What do copperhead snakes eat? This carnivorous species feeds on a variety of prey including baby cottontails, swamp rabbits, rats, mice, birds, snakes, lizards, baby turtles, frogs, toads, and insects, particularly grasshoppers and cicadas.
These skillful hunters are known for their ability to ambush their prey, waiting patiently until an unsuspecting victim wanders into their striking range.
Their diet mainly consists of small rodents, such as mice and voles, but they also enjoy feasting on insects, frogs, lizards, and salamanders. Adult Copperheads prefer mice, but they won’t pass up the opportunity to snack on small birds, other snakes, amphibians, and insects, especially the delicious cicadas. They are nocturnal and primarily forage during the night.
It’s amazing how this species has adapted to survive and thrive in its natural environment by having such a diverse and varied diet.
Copperhead Snake Bite
Usually Copperheads will not bite. However, if you get too close, it can and will bite you to defend itself. The copperhead was responsible for approximately 37 percent of all venomous snake bites in the U.S. in 2001 (Lavonas E.J. et al., 2004)1, and most bites from the copperhead snake are in the eastern parts of the U.S., where they are more abundant.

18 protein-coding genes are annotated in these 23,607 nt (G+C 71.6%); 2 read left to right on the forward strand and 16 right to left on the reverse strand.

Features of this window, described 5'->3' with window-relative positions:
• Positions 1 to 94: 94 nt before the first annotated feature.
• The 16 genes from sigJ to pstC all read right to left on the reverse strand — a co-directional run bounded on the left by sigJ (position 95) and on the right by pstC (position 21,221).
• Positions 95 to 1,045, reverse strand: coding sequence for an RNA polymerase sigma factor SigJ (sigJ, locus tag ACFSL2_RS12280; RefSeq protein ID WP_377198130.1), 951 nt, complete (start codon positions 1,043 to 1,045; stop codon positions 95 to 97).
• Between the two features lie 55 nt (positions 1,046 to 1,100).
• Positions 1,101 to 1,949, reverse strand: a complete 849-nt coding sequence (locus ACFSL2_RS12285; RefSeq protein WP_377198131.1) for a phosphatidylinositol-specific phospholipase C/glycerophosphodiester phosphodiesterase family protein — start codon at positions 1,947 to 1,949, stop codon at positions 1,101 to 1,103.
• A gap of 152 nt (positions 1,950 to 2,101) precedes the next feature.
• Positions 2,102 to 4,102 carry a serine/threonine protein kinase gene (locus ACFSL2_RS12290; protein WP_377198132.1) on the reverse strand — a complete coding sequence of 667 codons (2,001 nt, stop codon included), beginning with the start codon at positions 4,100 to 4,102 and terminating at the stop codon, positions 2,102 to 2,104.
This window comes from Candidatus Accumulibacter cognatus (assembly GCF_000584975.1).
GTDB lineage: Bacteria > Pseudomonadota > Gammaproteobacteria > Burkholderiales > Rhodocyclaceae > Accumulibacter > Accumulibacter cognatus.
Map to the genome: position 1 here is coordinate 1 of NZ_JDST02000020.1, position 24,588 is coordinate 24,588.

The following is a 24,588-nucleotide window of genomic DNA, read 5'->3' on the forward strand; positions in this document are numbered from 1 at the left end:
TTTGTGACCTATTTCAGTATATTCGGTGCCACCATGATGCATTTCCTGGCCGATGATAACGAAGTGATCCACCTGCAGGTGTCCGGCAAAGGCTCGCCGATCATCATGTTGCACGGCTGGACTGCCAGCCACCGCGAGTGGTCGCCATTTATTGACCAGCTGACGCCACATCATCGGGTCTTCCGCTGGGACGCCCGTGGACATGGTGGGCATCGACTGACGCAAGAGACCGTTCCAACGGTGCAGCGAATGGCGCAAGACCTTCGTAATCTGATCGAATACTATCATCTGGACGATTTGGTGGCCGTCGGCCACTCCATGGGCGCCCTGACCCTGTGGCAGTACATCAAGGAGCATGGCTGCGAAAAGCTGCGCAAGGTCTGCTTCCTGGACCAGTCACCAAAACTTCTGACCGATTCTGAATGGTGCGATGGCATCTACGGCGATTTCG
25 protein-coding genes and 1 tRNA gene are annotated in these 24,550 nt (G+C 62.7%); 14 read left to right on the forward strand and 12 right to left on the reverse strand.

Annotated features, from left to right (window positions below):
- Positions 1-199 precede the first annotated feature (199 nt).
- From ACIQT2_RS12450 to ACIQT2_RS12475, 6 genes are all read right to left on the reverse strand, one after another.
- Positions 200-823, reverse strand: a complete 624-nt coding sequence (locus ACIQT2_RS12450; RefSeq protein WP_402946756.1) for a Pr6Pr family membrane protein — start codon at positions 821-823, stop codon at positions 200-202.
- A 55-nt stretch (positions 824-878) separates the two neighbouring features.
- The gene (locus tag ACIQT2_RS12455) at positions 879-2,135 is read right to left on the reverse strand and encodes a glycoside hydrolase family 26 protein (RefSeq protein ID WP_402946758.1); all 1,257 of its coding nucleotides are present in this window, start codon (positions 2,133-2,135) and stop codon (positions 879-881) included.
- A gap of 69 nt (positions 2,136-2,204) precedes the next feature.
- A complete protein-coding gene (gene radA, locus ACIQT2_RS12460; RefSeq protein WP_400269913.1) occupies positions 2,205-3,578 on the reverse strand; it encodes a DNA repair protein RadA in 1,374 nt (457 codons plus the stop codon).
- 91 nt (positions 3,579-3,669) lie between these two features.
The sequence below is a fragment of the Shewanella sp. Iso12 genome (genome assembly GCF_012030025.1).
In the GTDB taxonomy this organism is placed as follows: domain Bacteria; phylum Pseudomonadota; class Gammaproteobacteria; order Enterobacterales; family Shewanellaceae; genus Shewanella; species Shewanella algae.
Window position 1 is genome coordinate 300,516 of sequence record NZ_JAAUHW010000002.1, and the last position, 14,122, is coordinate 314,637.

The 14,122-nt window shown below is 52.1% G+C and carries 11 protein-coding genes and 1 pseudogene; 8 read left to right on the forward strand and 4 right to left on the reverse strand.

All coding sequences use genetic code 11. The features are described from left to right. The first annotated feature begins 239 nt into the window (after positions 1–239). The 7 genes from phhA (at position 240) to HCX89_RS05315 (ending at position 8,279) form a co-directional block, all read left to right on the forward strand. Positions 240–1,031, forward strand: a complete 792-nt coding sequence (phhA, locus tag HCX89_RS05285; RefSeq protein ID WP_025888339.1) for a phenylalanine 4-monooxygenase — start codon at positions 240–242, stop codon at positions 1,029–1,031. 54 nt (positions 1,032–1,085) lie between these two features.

The venom from a copperhead snake bite is toxic, and bites are painful. Medical treatment may not be necessary, but I will recommend visiting a doctor anyway. However, bites are very seldom fatal, and in fact, it is one of the least venomous snakes in the USA. Most people bitten by copperheads do not get antivenin because it is not necessary.
It may, however, cause serious damage to your tissue and leave scars. Also, there is always a risk of catching secondary infection from bacteria in the snake’s mouth.
Therefore, there is no point in trying to handle them unless you have some formal training in doing so, regardless if it bites or not.
Behavior Prior to a Bite
When the copperhead is disturbed, it will shake its tail to warn intruders. Sometimes it strikes out after trespassers. If its fangs accidentally penetrate skin, it will probably only inject a smaller dose of venom. See it as a warning rather than an attack, but do not agitate it further. It is not aggressive, but it will bite if threatened.